Around 200 BCE (before the common era), Jews were living as an autonomous people in Israel under Greek rule. Twenty-five years later, Antiochus Epiphanes looted the Temple in Jerusalem and massacred Jews. He ordered a statue of Zeus erected in the Temple and sacrificed pigs on the altar, a great affront to Judaism that forbids the consumption of pork. Antiochus effectively outlawed the practice of Judaism.
A Jewish revolt broke out, led by Judah Macabee, whose name means Judah the Hammer. The Macabees defeated the Greeks and restored Jewish sovereignty. Judah then ordered the Temple cleansed and rededicated.
The primary message of Hanukkah is religious freedom. When the Greeks outlawed the practice of Judaism and desecrated the Temple, the Macabees fought back. As Jews, our history of persecution instills in us a strong sense of the importance of protecting our religious freedoms and the liberties of others as well. As Jews in America, we are very fortunate to live in a country that protects the freedom to practice one’s faith.
When the Macabees rededicated the ancient Temple, they went to relight the menorah, the ritual candelabra. There was only enough olive oil to last for one day. However a miracle occurred and that small jar of oil kept the lights burning for eight days.
Many of the customs and rituals of Hanukkah recall the miracle of the oil. We light a menorah (also called a Hanukkiah) for eight nights, adding one candle each evening. Jewish tradition teaches that the Menorah is to be lit near a window so that people walking by may see it and recall the miracle. On Hanukkah, we also eat latkes, small potato pancakes fried in oil, to recall the miraculous small jar of oil. My favorite recipe for latkes is one part onion to one part potato.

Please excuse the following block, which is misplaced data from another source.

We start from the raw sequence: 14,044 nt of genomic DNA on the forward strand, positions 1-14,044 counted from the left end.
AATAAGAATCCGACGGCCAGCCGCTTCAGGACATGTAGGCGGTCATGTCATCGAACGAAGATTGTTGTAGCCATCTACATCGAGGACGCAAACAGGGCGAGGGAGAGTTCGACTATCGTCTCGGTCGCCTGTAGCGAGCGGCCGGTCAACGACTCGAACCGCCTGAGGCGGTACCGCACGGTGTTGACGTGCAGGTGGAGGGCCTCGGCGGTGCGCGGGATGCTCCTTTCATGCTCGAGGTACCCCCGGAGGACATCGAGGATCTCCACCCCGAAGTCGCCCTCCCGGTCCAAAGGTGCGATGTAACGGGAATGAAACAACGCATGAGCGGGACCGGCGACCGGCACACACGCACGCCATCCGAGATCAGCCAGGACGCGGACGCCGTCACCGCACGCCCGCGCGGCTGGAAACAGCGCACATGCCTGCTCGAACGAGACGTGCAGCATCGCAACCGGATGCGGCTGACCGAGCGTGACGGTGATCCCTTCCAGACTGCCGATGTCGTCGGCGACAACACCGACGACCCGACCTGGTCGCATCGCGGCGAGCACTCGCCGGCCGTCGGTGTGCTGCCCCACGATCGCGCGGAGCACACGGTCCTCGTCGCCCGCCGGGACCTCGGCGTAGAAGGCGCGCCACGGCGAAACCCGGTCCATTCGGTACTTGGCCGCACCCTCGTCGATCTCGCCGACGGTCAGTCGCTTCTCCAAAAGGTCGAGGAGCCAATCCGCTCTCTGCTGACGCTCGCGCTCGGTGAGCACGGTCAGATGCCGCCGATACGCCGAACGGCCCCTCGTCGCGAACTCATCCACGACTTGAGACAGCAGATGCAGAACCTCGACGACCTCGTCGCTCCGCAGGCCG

Hanukkiah or Menorah from wikipedia.org
The miracle of the oil is also a powerful symbol of hope. Just as the light lasted much longer than expected, so too have the Jewish people lived on for millennia despite difficulties and persecution. One Hanukkah song begins: “Don’t let the light go out, it’s lasted for so many years.”
The light of the menorah is also a symbol of God’s presence and enduring relationship with the people Israel. Like the light of the menorah, God has been with the Jewish people for over three millennia, helping and guiding us through good times and bad. While Jews have a relationship with God, we also believe that God cares for all people.
On Hanukkah, children play a game called dreidel, spinning a small top and wagering on which side the top will fall with gelt, chocolate coins. The four Hebrew letters on the dreidel spell out the phrase: “A great miracle happened there,” referring to the jar of oil that burned for eight days.
Dreidel from wikipedia.org
One final custom of Hanukkah is the giving of gifts to children, right after the menorah is lit. As Hanukkah falls in mid to late December each year (depending on the Jewish calendar), the holiday has become in many ways about giving and receiving gifts. As a child, I remember the excitement I felt the day of our family Hanukkah parties each year and all of the presents from my parents, aunts and uncles.
However, Hanukkah is not a time only for gifts. It is a powerful and ancient Jewish celebration that reminds us of the importance of religious freedom, and gives us hope for the future of the Jewish people.
Rabbi Eric Eisenkramer